More from KUOW

Advertising
12:38 pm
Tue April 23, 2013

Advergaming: The Unregulated World Of Marketing To Kids

Do you know the content of the games your kids play?
Flickr Photo/Seth Werkheiser

Regulation exits for television marketing aimed at children that mixes entertainment with advertising. That regulation does not exist for advergaming, a form of online entertainment that integrates advertising into a video game format.

These advergames are often targeted to children who at their age, have difficulty differentiating between advertising and other content.

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Altruism
12:33 pm
Tue April 23, 2013

Feeling Weighed Down By That Extra Kidney? Donate It!

Flickr Photo/Mika Marttila

The Mayo Clinic reports that around 45 percent of Americans say they are either very or somewhat likely to donate a kidney to someone they’ve never met. In 2001, that number was only 24 percent.

There are about 90,000 people in the US currently waiting for a kidney, and many others waiting for a different organ. Living donors are limited by what they can donate, either a kidney or small portion of a liver. Would you donate an organ?

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Social Issues
10:00 am
Tue April 23, 2013

Bellevue SWAT, Japanese Farm Food, And Greendays Gardening

What principles do you incorporate in your gardening?
Flickr Photo/Steve Wilson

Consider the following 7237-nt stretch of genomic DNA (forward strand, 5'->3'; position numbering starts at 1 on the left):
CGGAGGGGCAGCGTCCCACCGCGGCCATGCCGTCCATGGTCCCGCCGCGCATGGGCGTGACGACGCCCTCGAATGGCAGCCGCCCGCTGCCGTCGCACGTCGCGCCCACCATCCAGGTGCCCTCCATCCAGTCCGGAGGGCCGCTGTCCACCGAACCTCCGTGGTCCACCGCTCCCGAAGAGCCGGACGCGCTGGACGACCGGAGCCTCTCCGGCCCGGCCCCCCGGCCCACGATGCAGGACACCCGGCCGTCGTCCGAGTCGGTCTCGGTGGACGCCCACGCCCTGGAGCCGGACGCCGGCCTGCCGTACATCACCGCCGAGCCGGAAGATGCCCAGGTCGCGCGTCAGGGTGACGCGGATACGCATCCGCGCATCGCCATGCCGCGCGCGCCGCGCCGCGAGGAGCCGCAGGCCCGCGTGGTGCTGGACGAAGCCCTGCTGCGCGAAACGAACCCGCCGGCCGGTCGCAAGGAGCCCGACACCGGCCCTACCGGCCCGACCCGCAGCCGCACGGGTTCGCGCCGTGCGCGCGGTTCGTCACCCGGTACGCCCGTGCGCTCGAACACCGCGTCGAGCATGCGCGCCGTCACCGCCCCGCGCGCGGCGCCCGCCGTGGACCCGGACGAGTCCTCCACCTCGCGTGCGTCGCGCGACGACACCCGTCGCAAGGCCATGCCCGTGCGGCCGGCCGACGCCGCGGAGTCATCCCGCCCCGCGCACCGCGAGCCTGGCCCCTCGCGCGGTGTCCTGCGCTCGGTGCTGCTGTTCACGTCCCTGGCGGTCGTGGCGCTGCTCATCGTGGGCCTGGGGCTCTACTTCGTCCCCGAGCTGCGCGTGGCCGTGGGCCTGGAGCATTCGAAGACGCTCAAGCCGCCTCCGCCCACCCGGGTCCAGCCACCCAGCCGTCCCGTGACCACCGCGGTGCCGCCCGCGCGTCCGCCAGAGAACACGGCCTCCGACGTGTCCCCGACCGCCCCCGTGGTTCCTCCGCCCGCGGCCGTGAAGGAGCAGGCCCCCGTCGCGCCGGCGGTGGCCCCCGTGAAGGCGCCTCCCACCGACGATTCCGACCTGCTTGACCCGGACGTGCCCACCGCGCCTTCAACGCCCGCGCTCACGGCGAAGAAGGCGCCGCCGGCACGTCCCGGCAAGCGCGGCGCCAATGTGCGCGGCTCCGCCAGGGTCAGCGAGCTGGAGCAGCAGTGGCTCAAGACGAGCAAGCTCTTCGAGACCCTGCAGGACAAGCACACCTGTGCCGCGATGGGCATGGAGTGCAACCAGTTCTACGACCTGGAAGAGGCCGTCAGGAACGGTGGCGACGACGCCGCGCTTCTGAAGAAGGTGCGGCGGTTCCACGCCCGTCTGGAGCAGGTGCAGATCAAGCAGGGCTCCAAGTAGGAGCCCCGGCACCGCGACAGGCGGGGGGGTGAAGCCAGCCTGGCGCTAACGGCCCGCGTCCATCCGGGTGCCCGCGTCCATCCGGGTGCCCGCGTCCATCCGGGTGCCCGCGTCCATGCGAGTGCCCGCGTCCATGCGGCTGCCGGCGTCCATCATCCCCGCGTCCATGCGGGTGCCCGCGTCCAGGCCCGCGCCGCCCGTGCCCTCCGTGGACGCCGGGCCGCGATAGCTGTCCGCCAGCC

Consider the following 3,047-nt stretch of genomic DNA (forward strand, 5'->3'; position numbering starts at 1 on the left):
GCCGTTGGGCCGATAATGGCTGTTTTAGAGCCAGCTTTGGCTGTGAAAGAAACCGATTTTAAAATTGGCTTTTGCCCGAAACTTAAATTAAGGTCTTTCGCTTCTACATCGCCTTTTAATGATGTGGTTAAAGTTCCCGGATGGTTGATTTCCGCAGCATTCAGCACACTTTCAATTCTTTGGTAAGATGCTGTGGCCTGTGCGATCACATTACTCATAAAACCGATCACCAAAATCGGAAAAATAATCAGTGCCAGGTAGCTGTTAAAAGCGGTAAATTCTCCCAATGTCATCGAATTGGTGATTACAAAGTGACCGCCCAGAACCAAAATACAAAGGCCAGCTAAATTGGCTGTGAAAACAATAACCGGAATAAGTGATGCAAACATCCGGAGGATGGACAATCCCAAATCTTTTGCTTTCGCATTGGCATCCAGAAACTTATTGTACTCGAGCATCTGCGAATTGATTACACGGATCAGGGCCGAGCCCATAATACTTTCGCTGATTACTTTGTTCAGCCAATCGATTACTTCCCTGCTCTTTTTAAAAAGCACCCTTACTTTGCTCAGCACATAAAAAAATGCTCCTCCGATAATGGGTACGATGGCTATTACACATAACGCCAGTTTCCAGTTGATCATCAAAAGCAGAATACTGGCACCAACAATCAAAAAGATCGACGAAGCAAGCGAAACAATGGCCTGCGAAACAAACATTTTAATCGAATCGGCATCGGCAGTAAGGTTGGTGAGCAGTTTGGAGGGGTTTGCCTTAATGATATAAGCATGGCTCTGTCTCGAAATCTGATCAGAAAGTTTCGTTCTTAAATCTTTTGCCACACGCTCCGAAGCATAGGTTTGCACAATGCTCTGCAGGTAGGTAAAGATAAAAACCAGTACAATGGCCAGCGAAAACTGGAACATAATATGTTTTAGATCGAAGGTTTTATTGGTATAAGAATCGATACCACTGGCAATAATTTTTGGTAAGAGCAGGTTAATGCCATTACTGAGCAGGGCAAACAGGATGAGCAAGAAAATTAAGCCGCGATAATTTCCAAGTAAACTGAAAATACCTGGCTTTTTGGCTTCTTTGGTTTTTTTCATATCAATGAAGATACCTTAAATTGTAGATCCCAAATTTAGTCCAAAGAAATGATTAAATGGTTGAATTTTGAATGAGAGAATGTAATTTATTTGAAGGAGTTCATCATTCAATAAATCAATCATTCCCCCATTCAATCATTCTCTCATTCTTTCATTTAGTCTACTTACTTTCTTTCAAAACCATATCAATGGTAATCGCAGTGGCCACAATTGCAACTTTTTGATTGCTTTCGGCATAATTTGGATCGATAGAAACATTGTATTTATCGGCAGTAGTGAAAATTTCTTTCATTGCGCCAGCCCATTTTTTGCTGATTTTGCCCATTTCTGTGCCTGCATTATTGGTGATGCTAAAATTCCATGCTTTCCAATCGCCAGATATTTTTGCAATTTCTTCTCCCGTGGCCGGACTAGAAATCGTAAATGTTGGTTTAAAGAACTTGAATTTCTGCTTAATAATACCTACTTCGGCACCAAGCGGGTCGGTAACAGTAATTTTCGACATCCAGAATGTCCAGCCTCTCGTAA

Bellevue’s SWAT Team Comes To A Seattle Neighborhood
Columbia City residents heard Monday night from Seattle and Bellevue officials about a shooting involving Bellevue police that happened in Seattle late last month. According to KUOW’s Patricia Murphy, the Seattle Police Department is investigating the incident.

Japanese Farm Food
Nancy Singleton Hachisu moved from California to Japan intending to stay a year. Instead she fell in love with the culture, the food and a local farmer. Now — many years and three kids later — she lives on an organic farm in an 80-year-old traditional Japanese farmhouse. She writes about life, love and food in her cookbook "Japanese Farm Food."

Greendays Gardening Panel
Gardening is not just growing vegetables, pruning ornamentals or planting natives. Modern organic gardeners are trying to incorporate practices and aestheticism that works in any kind of garden. Our gardening panel is just the group to bring the ideas together this week and every week on KUOW. They answer your gardening questions live at 10:40 a.m. Call 206.543.5869 or email weekday@kuow.org.

International
9:00 am
Tue April 23, 2013

National Teacher Of The Year, Vali Nasr, And Being Bipolar

Vali Nasr speaking at World Economic Forum in Davos, Switzerland, January 23, 2013.